This is so important! Think about when you get a cut on your finger and you put a plaster on it constantly for a few days, when you take the plaster off it’s all moist and shrivelled like a cocktail sausage. You need to give your little ones nappy free time every day. Once we were discharged from hospital we did 30mins to an hour every day. This is so you can get some air to the skin, let it breathe, dry out and heal. To help with this we used inka pads given to us by the hospital, or nappy training mattress protector sheets, or puppy pads. If your baby is small you can cut these in half or quarters so you get more out of them.
4. The right cream
Finding the right cream that works for your child sadly isn’t a straight forward thing, and it may take a few weeks to get the right one, and the only way to do it is trial and error.
In the hospital we were given medihoney to use, although this didn’t work for us, and in my opinion is pretty naff as it’s not thick at all so barely creates a barrier, let alone a nice waterproof one.
Yellow metanium cream – this stuff is pretty good and has worked for us, but it doesn’t always, it depends on the cause of the nappy rash (teething, frequent poos etc). And because it’s so waterproof it’s a bit of a pain when you do want to get it off, so don’t get it on your hands!
Orabase – available on prescription or online, this stuff is amazing and always seems to work for us. It forms an ultra thick layer that’s very waterproof and really protects the skin.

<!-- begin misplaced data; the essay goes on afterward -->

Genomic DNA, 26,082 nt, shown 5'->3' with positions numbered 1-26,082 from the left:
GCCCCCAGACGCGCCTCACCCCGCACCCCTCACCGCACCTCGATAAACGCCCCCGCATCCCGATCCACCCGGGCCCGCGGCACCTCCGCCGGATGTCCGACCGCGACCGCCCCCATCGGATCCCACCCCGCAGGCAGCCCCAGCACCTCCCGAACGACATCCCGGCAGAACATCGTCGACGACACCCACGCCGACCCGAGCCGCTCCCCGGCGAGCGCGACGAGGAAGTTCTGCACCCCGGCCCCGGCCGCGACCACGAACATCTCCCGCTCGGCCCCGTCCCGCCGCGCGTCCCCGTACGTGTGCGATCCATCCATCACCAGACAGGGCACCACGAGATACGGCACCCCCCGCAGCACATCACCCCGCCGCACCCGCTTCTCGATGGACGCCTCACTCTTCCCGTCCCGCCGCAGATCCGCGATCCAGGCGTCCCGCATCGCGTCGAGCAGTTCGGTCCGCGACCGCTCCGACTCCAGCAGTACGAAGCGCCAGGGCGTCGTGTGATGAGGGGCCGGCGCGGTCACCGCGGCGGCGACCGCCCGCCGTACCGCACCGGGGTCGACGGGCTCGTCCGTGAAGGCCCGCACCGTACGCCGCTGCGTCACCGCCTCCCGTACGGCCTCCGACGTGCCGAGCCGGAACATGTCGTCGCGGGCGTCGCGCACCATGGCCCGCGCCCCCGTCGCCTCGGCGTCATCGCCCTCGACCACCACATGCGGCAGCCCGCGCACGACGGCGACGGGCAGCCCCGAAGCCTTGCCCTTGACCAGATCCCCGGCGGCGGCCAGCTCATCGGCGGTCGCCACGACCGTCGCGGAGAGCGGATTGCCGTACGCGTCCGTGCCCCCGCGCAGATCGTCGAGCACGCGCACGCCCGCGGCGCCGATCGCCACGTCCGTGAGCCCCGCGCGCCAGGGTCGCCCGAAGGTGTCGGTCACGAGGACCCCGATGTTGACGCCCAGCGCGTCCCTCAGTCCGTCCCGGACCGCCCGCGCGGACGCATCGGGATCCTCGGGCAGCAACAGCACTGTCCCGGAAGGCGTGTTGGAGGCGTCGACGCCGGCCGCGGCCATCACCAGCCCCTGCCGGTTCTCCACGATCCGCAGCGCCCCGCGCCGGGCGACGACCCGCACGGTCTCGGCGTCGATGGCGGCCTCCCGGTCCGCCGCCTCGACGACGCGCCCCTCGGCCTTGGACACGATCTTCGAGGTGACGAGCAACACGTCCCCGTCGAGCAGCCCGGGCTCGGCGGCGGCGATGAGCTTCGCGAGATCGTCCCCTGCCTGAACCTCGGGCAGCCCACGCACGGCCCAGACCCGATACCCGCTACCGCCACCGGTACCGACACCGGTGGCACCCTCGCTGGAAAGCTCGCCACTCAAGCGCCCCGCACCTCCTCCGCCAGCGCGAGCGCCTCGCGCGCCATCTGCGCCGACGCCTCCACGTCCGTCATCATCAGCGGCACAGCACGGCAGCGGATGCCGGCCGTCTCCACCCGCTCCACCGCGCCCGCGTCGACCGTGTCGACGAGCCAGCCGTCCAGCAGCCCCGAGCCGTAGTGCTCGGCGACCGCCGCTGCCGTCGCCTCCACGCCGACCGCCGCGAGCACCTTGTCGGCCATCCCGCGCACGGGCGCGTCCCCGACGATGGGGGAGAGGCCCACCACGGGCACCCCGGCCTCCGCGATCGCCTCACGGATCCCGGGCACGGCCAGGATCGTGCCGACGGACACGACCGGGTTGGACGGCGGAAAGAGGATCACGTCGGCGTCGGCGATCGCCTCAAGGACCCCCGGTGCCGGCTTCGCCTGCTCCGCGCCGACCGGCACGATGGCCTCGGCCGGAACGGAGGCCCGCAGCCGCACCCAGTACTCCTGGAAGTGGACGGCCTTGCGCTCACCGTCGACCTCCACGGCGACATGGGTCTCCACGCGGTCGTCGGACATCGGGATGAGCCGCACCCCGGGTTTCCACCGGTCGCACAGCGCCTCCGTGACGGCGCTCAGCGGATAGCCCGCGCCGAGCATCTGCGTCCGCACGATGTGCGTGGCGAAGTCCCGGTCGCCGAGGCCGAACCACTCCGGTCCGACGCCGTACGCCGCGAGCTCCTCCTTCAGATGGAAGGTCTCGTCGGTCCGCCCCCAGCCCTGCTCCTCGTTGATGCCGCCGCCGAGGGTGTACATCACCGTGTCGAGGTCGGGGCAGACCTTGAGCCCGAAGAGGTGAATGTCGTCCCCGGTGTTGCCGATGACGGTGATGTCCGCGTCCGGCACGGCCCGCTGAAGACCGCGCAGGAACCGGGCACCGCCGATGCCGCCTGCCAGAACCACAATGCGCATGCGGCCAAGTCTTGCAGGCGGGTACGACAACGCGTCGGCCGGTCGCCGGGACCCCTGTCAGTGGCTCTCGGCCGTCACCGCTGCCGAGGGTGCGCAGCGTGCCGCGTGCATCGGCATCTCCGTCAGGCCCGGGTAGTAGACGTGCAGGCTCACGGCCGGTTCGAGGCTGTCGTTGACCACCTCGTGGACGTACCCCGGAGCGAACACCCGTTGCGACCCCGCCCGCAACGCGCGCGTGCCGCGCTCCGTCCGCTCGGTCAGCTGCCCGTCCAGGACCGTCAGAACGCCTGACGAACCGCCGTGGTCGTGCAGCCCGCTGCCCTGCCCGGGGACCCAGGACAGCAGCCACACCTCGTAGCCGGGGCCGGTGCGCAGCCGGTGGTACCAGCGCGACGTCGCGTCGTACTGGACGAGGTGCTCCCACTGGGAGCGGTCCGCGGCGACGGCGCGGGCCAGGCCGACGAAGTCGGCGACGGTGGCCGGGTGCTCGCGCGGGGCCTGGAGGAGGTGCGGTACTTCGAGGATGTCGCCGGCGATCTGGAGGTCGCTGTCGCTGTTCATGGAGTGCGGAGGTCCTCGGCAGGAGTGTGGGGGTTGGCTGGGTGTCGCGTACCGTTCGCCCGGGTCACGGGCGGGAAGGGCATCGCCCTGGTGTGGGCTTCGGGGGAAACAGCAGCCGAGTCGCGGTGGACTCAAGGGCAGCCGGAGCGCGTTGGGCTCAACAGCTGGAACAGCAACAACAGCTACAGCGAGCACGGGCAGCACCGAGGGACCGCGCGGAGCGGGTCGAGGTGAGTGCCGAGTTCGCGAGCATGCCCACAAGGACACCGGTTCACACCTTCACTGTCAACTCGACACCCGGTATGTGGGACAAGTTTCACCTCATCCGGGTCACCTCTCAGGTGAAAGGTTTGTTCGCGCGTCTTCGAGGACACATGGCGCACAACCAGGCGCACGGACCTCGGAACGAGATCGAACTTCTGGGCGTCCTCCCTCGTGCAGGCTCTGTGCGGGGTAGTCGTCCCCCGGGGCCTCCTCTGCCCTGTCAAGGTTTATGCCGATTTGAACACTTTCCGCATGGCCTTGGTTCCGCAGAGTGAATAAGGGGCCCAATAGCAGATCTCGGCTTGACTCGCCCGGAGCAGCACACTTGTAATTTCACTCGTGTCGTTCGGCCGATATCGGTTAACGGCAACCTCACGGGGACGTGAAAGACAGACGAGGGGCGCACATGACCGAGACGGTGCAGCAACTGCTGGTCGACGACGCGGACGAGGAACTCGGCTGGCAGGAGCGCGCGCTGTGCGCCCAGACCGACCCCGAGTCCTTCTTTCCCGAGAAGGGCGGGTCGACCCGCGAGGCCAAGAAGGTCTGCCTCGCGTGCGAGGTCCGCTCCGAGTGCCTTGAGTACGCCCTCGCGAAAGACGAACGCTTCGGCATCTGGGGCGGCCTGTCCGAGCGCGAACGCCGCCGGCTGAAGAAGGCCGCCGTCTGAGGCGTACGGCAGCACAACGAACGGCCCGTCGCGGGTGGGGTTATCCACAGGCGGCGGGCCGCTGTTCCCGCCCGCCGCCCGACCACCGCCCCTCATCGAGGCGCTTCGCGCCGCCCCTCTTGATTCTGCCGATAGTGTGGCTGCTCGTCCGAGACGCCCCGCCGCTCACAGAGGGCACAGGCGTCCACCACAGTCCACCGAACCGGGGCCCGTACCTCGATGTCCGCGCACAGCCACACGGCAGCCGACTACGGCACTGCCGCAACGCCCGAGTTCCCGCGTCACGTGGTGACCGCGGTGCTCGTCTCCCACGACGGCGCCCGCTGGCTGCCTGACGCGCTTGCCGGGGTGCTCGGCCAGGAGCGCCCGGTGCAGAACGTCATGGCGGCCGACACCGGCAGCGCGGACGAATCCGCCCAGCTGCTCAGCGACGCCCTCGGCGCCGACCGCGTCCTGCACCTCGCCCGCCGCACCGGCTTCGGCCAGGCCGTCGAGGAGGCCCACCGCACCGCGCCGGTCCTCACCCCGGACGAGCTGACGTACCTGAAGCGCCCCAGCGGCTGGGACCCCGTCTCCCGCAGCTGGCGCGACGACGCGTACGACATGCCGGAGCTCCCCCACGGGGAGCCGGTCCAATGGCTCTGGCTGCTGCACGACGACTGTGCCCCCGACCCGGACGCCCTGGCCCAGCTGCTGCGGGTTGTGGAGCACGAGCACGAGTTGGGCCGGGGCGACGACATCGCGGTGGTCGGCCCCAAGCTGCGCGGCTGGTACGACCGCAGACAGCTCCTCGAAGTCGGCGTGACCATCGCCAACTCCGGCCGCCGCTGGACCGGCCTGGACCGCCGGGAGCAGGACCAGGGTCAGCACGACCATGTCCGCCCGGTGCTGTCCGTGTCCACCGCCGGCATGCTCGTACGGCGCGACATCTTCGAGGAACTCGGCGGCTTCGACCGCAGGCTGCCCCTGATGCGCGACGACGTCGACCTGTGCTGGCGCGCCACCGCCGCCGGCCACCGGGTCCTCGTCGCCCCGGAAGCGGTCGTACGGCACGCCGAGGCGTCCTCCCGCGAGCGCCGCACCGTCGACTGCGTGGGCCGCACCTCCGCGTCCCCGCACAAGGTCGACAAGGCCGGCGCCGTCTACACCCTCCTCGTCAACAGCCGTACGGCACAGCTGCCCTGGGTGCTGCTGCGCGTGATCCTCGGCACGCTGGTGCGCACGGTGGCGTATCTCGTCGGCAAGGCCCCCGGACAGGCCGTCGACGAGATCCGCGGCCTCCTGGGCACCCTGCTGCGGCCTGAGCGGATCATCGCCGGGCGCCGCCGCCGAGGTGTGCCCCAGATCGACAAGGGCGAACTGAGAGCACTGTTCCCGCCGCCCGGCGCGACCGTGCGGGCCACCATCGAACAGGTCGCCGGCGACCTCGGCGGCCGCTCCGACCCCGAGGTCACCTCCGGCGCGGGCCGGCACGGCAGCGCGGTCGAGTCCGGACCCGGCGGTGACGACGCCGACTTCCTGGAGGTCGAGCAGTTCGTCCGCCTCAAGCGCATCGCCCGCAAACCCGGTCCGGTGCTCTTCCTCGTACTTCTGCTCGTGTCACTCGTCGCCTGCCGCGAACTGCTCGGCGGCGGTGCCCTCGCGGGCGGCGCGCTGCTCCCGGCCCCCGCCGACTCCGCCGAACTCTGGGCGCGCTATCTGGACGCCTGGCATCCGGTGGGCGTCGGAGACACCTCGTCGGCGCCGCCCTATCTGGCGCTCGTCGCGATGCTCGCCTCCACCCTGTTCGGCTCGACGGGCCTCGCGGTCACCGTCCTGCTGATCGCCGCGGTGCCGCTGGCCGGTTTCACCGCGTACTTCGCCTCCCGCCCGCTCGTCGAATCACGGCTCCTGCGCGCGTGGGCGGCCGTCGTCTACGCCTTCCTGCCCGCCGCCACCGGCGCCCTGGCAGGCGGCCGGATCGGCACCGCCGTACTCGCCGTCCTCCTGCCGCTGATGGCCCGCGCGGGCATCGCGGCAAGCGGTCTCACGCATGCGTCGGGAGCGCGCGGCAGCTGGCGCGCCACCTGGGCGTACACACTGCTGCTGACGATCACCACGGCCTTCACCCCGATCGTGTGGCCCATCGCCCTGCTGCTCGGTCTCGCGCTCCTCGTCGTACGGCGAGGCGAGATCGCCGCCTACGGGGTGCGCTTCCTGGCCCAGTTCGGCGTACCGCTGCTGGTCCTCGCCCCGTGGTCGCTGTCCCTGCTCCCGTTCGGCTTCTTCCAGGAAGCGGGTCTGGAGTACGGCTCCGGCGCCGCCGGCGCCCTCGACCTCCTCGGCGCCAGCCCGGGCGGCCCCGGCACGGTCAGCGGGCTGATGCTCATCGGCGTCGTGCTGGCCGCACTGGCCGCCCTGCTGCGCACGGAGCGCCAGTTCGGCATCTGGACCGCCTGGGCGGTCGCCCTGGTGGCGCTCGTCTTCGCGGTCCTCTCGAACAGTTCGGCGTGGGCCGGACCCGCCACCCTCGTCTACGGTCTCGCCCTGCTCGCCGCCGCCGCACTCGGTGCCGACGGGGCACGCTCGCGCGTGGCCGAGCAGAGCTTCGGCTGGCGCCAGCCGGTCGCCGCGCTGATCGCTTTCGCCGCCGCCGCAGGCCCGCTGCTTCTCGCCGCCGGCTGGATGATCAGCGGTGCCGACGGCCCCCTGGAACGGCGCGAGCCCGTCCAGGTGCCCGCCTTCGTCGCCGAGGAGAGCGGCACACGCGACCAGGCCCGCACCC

Ilex – available on prescription. This is the strong, last resort type stuff, we have found if combined with orabase it does work. We did one layer ilex, one layer orabase.
Corn starch – not one I have tried, but I have heard lots of people say it’s fantastic, and works well when added to the nappy creams or applied as a layer on top.
Epiderm ointment – haven’t tried this but have also heard it works on nappy rash.
Desitin (purple) – an American nappy cream, we have tried this and despite the weird smell, it does work on milder nappy rash.
Vaseline/petroleum jelly – whichever cream you pick i would recommend adding a layer of petroleum jelly for babies on top. It works to make the cream thicker and protect the skin.
How you clean their bottoms is just as important as the cream you use. Prior to his surgery we used water wipes, which are pretty sensitive, but afterwards we didn’t even want to risk these so we just used water and cotton wool. I brought a travel bottle for cosmetics and filled it with water, we spray this directly on his skin and just wipe with the cotton wool. This worked for ages, however with a more recent persistent bout of nappy rash it didn’t work. We live in a particularly hard water area, and I think the water can be almost too drying on their skin, so I have changed to organic coconut oil and cotton wool now. (Top tip use cotton wool pads, the cotton wool balls just get fluff stuck everywhere!).
I have also heard some use a hair dryer on a low setting to dry baby bums and set the nappy cream. (Haven’t tried this myself).
You can also buy specific nappy cream brushes, random I know. But they look like a mini silicone spatula and they help you to apply a really thick layer of cream evenly, without getting any on your hands.
Timing is important, you have to change these nappies as quickly as you can. And straight after the op you may find your child is going several times an hour, and then again during the nappy changes. This includes through the night. But because the poo can be acidic the best thing is to just get it off them as soon as you can. Watch out for this on long car journeys aswell.
P.s If you have any other tips or advice to help parents battle nappy rash please let me know and I will add them on to the list.
Also FYI the main image is for comedic value, also because I just watched Wonder Woman 😀